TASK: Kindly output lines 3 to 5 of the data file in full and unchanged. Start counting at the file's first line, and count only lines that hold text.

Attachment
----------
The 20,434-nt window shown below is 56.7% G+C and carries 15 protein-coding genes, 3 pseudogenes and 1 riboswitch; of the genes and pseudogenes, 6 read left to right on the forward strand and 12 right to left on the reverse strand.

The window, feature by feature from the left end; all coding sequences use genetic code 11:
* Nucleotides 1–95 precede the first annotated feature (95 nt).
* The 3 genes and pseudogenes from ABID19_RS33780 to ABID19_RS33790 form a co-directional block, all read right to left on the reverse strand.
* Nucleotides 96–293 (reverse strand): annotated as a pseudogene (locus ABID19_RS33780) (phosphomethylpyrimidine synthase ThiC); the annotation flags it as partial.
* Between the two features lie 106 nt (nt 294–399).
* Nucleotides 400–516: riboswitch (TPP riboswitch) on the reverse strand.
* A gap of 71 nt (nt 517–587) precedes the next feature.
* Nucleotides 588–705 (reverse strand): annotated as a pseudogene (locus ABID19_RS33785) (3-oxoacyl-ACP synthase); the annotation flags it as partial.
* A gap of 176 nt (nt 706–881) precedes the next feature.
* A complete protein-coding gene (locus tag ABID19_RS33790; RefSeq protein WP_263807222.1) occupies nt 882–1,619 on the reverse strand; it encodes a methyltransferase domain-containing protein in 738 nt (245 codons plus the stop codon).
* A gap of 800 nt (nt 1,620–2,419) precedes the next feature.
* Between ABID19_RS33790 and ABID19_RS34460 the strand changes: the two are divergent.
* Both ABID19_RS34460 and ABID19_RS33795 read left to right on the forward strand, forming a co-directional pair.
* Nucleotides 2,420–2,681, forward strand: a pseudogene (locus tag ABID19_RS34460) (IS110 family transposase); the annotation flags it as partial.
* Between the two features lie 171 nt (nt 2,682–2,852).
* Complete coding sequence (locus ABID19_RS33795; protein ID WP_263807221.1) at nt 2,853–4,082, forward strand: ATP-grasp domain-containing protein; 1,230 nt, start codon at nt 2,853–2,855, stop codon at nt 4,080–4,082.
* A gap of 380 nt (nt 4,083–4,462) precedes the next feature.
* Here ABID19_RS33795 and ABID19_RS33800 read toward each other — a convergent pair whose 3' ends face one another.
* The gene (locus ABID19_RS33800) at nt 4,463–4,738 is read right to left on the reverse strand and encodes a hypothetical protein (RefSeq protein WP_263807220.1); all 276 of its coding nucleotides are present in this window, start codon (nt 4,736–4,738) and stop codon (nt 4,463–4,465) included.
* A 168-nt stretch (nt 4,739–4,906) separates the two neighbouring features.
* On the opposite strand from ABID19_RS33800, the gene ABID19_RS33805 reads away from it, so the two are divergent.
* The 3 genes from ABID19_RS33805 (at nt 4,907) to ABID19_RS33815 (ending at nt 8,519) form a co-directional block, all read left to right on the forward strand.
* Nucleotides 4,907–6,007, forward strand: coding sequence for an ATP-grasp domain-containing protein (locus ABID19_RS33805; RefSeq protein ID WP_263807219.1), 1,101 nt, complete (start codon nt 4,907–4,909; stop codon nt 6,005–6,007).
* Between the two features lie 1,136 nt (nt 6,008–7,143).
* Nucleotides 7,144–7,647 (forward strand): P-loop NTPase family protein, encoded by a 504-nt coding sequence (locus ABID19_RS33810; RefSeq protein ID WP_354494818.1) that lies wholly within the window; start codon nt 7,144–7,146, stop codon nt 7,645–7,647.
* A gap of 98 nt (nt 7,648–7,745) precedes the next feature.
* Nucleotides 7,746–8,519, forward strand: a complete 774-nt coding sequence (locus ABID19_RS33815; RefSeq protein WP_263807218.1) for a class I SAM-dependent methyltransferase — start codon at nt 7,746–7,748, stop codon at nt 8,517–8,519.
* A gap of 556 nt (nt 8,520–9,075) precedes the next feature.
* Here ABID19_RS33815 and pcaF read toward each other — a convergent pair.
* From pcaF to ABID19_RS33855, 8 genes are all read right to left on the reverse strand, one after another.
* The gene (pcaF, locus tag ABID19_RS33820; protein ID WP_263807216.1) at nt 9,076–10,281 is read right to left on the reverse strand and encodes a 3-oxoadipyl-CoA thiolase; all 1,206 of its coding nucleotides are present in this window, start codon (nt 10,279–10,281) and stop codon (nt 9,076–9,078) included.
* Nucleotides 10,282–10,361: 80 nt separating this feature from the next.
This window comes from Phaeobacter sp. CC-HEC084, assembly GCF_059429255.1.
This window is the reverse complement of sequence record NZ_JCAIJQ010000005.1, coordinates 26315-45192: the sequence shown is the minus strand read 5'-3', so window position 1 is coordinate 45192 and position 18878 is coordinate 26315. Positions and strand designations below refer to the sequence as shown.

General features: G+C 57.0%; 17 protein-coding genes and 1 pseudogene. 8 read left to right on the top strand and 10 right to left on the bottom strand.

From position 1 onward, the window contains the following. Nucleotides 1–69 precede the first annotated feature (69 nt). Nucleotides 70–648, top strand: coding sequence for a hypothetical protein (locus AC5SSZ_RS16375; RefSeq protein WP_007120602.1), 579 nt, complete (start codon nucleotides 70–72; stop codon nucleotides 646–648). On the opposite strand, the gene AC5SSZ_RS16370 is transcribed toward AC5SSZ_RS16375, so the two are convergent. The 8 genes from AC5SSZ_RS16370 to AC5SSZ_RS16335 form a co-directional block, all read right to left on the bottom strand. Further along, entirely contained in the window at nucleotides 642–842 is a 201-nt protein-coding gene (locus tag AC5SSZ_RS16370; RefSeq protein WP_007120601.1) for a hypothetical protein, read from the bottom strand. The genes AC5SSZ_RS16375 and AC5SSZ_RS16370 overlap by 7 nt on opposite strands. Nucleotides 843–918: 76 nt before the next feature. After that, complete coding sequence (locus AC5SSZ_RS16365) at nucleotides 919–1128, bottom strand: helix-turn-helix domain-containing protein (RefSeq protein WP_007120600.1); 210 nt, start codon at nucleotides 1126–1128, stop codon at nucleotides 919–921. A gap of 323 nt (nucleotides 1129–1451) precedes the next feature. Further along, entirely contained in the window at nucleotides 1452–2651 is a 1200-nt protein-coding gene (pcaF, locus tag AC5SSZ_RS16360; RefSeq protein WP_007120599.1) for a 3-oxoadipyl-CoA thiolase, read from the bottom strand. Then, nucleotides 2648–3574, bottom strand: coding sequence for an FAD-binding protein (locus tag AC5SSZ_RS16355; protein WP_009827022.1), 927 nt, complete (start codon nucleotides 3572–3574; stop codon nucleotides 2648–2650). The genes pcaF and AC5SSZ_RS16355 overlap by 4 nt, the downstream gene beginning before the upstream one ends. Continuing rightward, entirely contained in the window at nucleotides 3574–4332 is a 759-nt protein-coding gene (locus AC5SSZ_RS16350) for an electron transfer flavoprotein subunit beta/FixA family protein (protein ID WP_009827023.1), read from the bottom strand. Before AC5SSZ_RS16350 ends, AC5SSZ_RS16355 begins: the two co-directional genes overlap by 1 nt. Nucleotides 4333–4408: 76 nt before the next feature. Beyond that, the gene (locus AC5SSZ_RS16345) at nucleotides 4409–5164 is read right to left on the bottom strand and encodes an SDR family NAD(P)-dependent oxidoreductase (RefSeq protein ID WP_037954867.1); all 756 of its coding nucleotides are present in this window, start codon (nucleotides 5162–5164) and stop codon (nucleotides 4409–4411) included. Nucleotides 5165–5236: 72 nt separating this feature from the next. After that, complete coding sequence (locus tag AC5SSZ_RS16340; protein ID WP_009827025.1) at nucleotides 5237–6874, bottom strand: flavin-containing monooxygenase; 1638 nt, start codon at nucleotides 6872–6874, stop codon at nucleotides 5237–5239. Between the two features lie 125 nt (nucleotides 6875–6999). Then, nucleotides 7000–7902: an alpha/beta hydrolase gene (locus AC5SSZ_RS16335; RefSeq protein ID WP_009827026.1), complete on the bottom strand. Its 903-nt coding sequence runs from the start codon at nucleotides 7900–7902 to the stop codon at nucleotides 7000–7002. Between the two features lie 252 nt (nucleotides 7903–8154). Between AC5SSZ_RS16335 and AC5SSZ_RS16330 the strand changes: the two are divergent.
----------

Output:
* Nucleotides 1–95 precede the first annotated feature (95 nt).
* The 3 genes and pseudogenes from ABID19_RS33780 to ABID19_RS33790 form a co-directional block, all read right to left on the reverse strand.
* Nucleotides 96–293 (reverse strand): annotated as a pseudogene (locus ABID19_RS33780) (phosphomethylpyrimidine synthase ThiC); the annotation flags it as partial.